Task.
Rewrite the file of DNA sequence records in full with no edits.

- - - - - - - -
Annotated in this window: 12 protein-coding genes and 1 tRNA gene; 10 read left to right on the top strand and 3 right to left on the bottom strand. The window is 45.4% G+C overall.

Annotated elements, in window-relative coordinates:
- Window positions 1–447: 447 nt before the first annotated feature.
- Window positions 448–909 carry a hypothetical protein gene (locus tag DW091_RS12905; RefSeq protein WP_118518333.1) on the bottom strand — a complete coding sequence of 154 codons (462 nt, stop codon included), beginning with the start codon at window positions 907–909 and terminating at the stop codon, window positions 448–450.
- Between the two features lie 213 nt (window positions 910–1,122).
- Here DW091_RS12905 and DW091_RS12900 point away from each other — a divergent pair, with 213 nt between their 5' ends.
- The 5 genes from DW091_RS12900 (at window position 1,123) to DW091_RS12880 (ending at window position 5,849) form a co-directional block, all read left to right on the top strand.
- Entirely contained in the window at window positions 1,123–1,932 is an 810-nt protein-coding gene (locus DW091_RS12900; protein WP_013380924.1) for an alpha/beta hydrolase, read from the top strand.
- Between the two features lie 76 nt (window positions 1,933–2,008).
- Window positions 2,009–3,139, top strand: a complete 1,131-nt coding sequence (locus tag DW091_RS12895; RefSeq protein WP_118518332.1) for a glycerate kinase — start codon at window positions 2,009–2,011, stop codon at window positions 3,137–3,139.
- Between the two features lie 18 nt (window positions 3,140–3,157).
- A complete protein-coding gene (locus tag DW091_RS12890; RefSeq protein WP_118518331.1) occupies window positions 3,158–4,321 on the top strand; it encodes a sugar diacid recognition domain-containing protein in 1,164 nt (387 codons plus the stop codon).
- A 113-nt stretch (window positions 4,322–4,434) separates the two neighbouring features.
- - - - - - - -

Annotated in this window: 12 protein-coding genes and 1 tRNA gene; 10 read left to right on the top strand and 3 right to left on the bottom strand. The window is 45.4% G+C overall.

Annotated elements, in window-relative coordinates:
- Window positions 1–447: 447 nt before the first annotated feature.
- Window positions 448–909 carry a hypothetical protein gene (locus tag DW091_RS12905; RefSeq protein WP_118518333.1) on the bottom strand — a complete coding sequence of 154 codons (462 nt, stop codon included), beginning with the start codon at window positions 907–909 and terminating at the stop codon, window positions 448–450.
- Between the two features lie 213 nt (window positions 910–1,122).
- Here DW091_RS12905 and DW091_RS12900 point away from each other — a divergent pair, with 213 nt between their 5' ends.
- The 5 genes from DW091_RS12900 (at window position 1,123) to DW091_RS12880 (ending at window position 5,849) form a co-directional block, all read left to right on the top strand.
- Entirely contained in the window at window positions 1,123–1,932 is an 810-nt protein-coding gene (locus DW091_RS12900; protein WP_013380924.1) for an alpha/beta hydrolase, read from the top strand.
- Between the two features lie 76 nt (window positions 1,933–2,008).
- Window positions 2,009–3,139, top strand: a complete 1,131-nt coding sequence (locus tag DW091_RS12895; RefSeq protein WP_118518332.1) for a glycerate kinase — start codon at window positions 2,009–2,011, stop codon at window positions 3,137–3,139.
- Between the two features lie 18 nt (window positions 3,140–3,157).
- A complete protein-coding gene (locus tag DW091_RS12890; RefSeq protein WP_118518331.1) occupies window positions 3,158–4,321 on the top strand; it encodes a sugar diacid recognition domain-containing protein in 1,164 nt (387 codons plus the stop codon).
- A 113-nt stretch (window positions 4,322–4,434) separates the two neighbouring features.